Is Obama’s Boehner strategy aimed at the midterms, or at the post-election landscape?
Now that President Obama and his administration have made it clear they want to talk about House Minority Leader John Boehner every day between now and election day, it’s worth asking: What’s the point?
If Washington needed any more convincing that just about all voters with an ounce of conservatism in them hate every single human being living or working in or near the confines of Washington D.C. – Boehner definitely included – then the election results in Delaware Tuesday should have made that pretty clear.
So tamping down energy and enthusiasm on the right is out as a possible motivation inside the White House: the conservative grassroots already know how much they dislike the well-tanned, chain-smoking Beltway insider from Ohio.
And if Obama wants to rev up his base on the left, why did top White House adviser David Axelrod and senior political strategist David Plouffe spend all their time in Iowa last weekend talking about Sarah Palin? The former Alaska governor is the real ticket to scaring liberals, and Axelrod and Plouffe seem to know it.
So, the White House is trying to influence that relatively small number of voters who cast ballots in midterms who don’t already have strong views and who don’t pay a lot of attention to politics? White House communications director Dan Pfeiffer said the Boehner bashing was in fact a straight forward policy show and tell for rational consideration.
“We are having a debate with the Republican party about whether we want to continue going forward or return to the failed policies that got us into this mess,” Pfeiffer said by e-mail. “Those are the policies that Boehner advocates and that is the direction he wants to take the country.”
Or maybe the White House has already decided the House will flip to Republican control, and they are actually angling to weaken future Speaker Boehner before he takes the gavel from Nancy Pelosi?
Democratic strategist Paul Begala’s praise for the strategy indicated that this is likely Obama’s design.
“It is smart, I think, to introduce Boehner to the country and make him the orangey face of the GOP,” Begala said, poking fun at Boehner’s much-discussed tan. “No one knew who Martin and Barton and Fish were when FDR excoriated them, but they were a useful symbol of GOP opposition to the New Deal.”
But a House Democratic leadership aide insisted that the White House is not aiming its rhetoric at a post-election Republican House.
“If that was the case, then you go after [Boehner’s] character, not issues. And I speak from experience,” the aide said.
Republicans, somewhat predictably, said the strategy shows that Obama and the Democrats were foundering.
“As a campaign strategist, it reeks of desperation and an application of Chicago smashmouth in an alien environment. Much akin to a hippo in a tutu, kinda fascinating, but ultimately futile and pointless,” said a high-ranking GOP political aide.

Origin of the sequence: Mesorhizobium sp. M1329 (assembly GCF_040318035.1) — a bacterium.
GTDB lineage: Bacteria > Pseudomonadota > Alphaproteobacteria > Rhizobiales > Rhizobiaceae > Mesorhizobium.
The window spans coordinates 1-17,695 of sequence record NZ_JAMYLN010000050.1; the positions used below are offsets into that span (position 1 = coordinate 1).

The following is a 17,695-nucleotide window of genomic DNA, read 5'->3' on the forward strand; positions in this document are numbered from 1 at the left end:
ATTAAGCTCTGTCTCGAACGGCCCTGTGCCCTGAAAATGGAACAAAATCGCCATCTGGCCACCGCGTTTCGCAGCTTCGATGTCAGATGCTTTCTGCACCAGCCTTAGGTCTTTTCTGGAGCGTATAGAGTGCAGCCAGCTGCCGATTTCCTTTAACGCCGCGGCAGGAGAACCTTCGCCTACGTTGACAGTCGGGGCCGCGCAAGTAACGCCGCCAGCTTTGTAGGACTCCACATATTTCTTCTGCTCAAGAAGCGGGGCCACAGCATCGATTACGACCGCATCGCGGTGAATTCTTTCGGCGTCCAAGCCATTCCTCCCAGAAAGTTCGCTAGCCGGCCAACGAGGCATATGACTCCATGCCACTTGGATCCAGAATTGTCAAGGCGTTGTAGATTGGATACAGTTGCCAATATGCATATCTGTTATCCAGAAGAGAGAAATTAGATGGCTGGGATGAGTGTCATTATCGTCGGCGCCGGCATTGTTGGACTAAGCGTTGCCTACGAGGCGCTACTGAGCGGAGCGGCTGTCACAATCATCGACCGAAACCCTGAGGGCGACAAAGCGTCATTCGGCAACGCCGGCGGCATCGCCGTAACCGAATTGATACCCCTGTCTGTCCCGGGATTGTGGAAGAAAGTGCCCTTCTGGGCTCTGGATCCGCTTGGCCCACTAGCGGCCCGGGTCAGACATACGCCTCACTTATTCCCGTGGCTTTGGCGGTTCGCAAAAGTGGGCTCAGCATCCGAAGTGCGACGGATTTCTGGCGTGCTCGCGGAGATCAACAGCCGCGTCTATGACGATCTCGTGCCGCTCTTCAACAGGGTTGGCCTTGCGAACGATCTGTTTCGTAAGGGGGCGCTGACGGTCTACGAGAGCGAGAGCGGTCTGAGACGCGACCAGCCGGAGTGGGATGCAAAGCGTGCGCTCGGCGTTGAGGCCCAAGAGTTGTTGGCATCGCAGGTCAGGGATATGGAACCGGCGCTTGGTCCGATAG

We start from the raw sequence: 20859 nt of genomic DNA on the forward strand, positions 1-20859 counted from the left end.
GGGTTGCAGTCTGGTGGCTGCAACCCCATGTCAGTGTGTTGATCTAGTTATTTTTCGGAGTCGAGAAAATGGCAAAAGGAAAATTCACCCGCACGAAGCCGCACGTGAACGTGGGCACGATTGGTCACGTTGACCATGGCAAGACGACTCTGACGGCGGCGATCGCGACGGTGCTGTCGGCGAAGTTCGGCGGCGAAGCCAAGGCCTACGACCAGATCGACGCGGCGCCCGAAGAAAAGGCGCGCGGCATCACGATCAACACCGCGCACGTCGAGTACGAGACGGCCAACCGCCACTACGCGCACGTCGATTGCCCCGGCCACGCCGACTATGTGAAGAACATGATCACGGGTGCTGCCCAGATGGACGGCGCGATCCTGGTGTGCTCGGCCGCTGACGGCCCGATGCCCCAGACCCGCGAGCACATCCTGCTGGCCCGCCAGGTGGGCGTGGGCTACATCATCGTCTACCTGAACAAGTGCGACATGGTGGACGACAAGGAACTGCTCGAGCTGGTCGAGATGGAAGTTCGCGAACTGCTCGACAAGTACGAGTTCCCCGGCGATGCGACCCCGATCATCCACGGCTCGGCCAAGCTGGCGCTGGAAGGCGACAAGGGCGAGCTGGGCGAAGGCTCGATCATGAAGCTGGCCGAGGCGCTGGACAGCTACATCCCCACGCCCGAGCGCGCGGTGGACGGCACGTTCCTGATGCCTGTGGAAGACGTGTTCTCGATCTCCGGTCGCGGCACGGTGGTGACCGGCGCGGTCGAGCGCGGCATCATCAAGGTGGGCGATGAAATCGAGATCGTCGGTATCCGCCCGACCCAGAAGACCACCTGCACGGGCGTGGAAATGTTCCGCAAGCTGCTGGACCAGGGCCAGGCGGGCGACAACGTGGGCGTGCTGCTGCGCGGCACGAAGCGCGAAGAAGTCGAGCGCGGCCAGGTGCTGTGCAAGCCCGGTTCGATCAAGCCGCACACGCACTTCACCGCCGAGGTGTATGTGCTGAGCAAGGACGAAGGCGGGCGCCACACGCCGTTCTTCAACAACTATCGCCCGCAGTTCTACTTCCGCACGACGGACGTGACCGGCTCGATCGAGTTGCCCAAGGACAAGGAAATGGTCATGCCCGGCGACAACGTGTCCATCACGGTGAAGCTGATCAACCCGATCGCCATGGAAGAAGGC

NEXT: The Tea Party take on the White House’s attack-Boehner strategy
Mark Meckler, an attorney and national coordinator for the Tea Party Patriots, was equally perplexed.
“I have no idea what they are doing. Polling shows that most people don’t even know who Boehner is,” said Meckler, whose organization does not endorse candidates or spend money in campaigns, in contrast to the Tea Party Express.
“Maybe the Democrats are trying to build a post-election landscape,” Meckler said. “However, I believe that the real issue is that the political paradigm has shifted dramatically in this country, and neither of the political parties have even begun to understand what has happened. They are operating within an outmoded paradigm, and flailing around wildly in all directions like a wounded, blindfolded creature fighting for its life. It is both sad and amusing to watch.”
One Democratic strategist praised Obama’s Boehner strategy, but acknowledged that it was half a loaf, and that in addition, it is probably too late in the election cycle to have the kind of impact Democrats would like it to have.
“At this point its the best Dems have,” the strategist said. “They needed to have started the contrast message a year ago. People don’t realize it took us six months to get culture of corruption to stick and have meaning to voters. Yes there’s repetition of the message but also you have to directly connect it to voter concerns, which just takes time to sink in.”
The Democratic House leadership aide said that for six months, Democrats were using former President George W. Bush “as the example of going back to the failed agenda,” but that Boehner became an easier target after he made a series of comments that Democrats felt showed political tone deafness, referring in one remark to the financial crisis as an “ant.”
And it had become clear that trying to blame Bush and tie the GOP to the former president were not working.
So, Democrats needed a new villain.
“Campaigns like every other story need heroes and villains,” said Jamal Simmons, a Democratic strategist with years of experience in political combat. “Dems need a face for the GOP failed policy agenda to highlight to swing voters who are flirting with Republicans.”
“The man who handed out tobacco lobbyist checks on the House Floor is pretty good.”